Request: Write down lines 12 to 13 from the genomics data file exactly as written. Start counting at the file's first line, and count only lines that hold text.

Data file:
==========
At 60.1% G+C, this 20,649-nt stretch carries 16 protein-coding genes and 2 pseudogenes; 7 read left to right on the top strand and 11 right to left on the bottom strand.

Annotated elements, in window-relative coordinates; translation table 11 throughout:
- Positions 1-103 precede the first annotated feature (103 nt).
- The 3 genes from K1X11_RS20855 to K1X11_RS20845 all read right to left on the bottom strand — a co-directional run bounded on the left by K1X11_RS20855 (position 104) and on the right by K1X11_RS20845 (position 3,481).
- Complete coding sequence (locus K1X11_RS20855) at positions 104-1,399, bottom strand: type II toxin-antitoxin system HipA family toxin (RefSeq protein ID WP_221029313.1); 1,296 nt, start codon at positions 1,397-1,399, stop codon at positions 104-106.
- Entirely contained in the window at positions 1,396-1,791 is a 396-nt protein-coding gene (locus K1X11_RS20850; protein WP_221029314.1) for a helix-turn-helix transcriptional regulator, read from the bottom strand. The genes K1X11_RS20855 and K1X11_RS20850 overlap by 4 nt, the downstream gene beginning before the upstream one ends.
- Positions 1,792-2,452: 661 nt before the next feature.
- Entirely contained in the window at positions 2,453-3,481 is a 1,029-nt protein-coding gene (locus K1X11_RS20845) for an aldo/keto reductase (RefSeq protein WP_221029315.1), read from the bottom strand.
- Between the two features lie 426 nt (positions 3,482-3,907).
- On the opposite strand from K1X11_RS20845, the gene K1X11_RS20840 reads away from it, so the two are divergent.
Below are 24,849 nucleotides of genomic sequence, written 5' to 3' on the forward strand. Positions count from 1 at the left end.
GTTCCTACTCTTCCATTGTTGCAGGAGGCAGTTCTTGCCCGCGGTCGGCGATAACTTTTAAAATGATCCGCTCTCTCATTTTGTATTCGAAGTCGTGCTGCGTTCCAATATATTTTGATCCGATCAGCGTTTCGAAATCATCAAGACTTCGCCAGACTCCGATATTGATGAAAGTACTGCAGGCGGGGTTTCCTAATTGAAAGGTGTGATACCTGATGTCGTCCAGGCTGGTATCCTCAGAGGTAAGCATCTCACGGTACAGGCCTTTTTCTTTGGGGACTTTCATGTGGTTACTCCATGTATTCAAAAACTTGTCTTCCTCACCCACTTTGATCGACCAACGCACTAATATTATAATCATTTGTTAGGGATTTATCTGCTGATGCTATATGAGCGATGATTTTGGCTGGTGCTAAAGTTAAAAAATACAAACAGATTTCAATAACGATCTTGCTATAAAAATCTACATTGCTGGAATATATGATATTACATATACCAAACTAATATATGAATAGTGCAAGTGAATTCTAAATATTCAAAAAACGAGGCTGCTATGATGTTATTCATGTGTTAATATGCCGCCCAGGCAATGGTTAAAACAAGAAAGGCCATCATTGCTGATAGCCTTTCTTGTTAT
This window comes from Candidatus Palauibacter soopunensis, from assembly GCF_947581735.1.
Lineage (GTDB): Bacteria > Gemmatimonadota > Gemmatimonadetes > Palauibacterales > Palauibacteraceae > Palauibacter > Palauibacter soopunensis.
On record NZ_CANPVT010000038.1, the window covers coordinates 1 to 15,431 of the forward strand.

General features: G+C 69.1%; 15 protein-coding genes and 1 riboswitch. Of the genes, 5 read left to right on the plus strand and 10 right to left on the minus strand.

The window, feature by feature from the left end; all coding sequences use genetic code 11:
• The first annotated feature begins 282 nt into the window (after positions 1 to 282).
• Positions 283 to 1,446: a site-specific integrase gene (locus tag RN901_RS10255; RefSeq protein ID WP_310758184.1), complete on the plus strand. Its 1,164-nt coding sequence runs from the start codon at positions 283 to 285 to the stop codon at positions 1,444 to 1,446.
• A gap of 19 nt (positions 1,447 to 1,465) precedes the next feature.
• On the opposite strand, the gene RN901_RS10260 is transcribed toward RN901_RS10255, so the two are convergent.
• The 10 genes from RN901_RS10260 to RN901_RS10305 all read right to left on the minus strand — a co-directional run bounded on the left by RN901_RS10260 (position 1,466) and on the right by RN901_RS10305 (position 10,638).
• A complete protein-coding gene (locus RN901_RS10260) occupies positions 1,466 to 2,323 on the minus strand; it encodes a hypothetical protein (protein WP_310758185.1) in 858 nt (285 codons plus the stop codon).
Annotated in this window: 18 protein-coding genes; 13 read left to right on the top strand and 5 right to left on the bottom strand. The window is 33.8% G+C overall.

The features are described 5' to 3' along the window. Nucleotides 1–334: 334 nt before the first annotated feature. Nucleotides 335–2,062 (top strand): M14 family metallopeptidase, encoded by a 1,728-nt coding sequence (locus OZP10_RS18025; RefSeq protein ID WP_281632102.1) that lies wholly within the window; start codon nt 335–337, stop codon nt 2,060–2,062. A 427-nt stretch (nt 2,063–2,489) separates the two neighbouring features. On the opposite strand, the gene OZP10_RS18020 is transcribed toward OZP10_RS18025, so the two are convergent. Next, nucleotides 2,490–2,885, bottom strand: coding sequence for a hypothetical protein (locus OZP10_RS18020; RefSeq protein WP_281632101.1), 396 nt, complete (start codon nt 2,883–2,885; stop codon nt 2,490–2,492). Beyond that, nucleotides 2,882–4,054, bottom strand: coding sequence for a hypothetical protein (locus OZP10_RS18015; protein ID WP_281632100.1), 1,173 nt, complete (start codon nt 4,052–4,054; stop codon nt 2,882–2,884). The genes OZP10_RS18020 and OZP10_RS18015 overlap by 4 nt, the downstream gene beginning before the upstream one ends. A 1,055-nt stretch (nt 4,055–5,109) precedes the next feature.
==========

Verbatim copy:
GTTCCTACTCTTCCATTGTTGCAGGAGGCAGTTCTTGCCCGCGGTCGGCGATAACTTTTAAAATGATCCGCTCTCTCATTTTGTATTCGAAGTCGTGCTGCGTTCCAATATATTTTGATCCGATCAGCGTTTCGAAATCATCAAGACTTCGCCAGACTCCGATATTGATGAAAGTACTGCAGGCGGGGTTTCCTAATTGAAAGGTGTGATACCTGATGTCGTCCAGGCTGGTATCCTCAGAGGTAAGCATCTCACGGTACAGGCCTTTTTCTTTGGGGACTTTCATGTGGTTACTCCATGTATTCAAAAACTTGTCTTCCTCACCCACTTTGATCGACCAACGCACTAATATTATAATCATTTGTTAGGGATTTATCTGCTGATGCTATATGAGCGATGATTTTGGCTGGTGCTAAAGTTAAAAAATACAAACAGATTTCAATAACGATCTTGCTATAAAAATCTACATTGCTGGAATATATGATATTACATATACCAAACTAATATATGAATAGTGCAAGTGAATTCTAAATATTCAAAAAACGAGGCTGCTATGATGTTATTCATGTGTTAATATGCCGCCCAGGCAATGGTTAAAACAAGAAAGGCCATCATTGCTGATAGCCTTTCTTGTTAT
This window comes from Candidatus Palauibacter soopunensis, from assembly GCF_947581735.1.